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The University of Iowa Libraries

Guide to the Hartzell Spence Papers

Collection Overview

Date Span: 1941-1962
Creator: Spence, Hartzell (1908-2001)
Extent: 13.50 linear feet.
Collection Number: MSC0701
Repository: University of Iowa Special Collections
Summary: Born in Clarion, Iowa, Spence graduated from the University of Iowa in 1930. From 1930 to 1941 he was the United Press bureau manager in Des Moines, and saw service during WW II in the Army Air Forces where he was the founder and first editor of Yank, the Army weekly newspaper. After the war, he worked as a free-lance writer, particularly noted for his reporting on religion. He also published several novels, wrote a comic strip (David Crane) and scripts for the weekly radio program, One Foot in Heaven, broadcast on the ABC network, 1944-1945. This collection consists of drafts for numerous articles and stories, including those for The Story of Religion in America, published in Look, 1957-1960.

Alternate Extent Statement: Photographs in Box 2.

Access: This collection is open for research.

Use: Copyright restrictions may apply; please consult Special Collections staff for further information.

Acquisition: These papers were given to the University of Iowa Libraries by Mr. Spence over the course of the years 1946-1965.

Preferred Citation: Hartzell Spence Papers, The University of Iowa Libraries, Iowa City, Iowa.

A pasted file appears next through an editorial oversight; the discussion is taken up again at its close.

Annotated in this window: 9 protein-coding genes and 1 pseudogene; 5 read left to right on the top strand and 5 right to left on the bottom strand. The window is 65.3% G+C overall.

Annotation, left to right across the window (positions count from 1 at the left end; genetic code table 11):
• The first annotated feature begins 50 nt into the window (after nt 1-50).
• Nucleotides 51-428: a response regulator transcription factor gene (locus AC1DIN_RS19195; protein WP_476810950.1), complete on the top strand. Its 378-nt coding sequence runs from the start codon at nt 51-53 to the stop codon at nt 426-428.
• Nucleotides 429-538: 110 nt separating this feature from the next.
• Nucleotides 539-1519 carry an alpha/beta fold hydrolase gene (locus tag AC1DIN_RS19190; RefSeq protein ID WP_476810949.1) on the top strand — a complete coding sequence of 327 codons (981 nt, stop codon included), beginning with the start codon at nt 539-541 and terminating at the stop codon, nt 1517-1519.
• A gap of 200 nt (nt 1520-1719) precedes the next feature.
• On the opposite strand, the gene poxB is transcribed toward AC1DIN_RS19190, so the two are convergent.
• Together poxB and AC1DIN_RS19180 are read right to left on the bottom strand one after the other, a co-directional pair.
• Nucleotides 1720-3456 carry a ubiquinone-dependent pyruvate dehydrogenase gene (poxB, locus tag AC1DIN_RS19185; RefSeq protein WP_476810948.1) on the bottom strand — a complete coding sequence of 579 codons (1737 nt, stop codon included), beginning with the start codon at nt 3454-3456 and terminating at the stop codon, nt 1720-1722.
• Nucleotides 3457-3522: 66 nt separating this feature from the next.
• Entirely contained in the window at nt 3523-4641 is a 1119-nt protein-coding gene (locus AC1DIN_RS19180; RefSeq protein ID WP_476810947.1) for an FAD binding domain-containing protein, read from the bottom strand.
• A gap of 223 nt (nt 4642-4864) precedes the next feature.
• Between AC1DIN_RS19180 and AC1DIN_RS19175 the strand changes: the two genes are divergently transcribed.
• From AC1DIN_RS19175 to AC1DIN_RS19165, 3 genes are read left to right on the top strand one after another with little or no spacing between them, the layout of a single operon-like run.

Repository: University of Iowa Special Collections
Address: Special Collections Department
University of Iowa Libraries
Iowa City, IA 52242
Phone: 319-335-5921
Curator: Greg Prickman
Email: lib-spec@uiowa.edu
Website: http://www.lib.uiowa.edu/sc

Born February 15, 1908, in Clarion, Iowa, the son of a minister, Hartzell Spence graduated magna cum laude from the University of Iowa in 1930. From 1930 to 1941 he was the United Press bureau manager in Des Moines, and saw service during WW II in the Army Air Force where he was the founder and first editor of Yank, the Army weekly newspaper. He was removed as editor after fifteen months because of creative differences. After the war, he worked as a free-lance writer, particularly noted for his reporting on religion. He published several novels and wrote a comic strip (David Crane). His first published novel was One Foot in Heaven, which became a best-seller and went through three printings. It was made into a motion picture starring Frederic March and Martha Scott in 1941. He wrote a sequel, Get Thee Behind Me, which was also very popular. He wrote the scripts for the weekly radio program, "One Foot in Heaven," broadcast on the ABC network, 1944-1945.
 
By 1947, Spence was a gentleman farmer at his home, Gaston Hall, a thirty-room, 700 acre estate in Virginia. Spence turned his experiences with the old showplace into a book titled Happily Ever After.
 
Hartzell Spence died May 9, 2001.

This collection consists of correspondence, drafts and manuscripts of articles, essays, and novels, as well as tear sheets for some of the articles.
Spence has correspondence in two other collections at the University of Iowa: Elizabether Clarkson Zwart (located in the Women's Archives) and John Carey MsC0389

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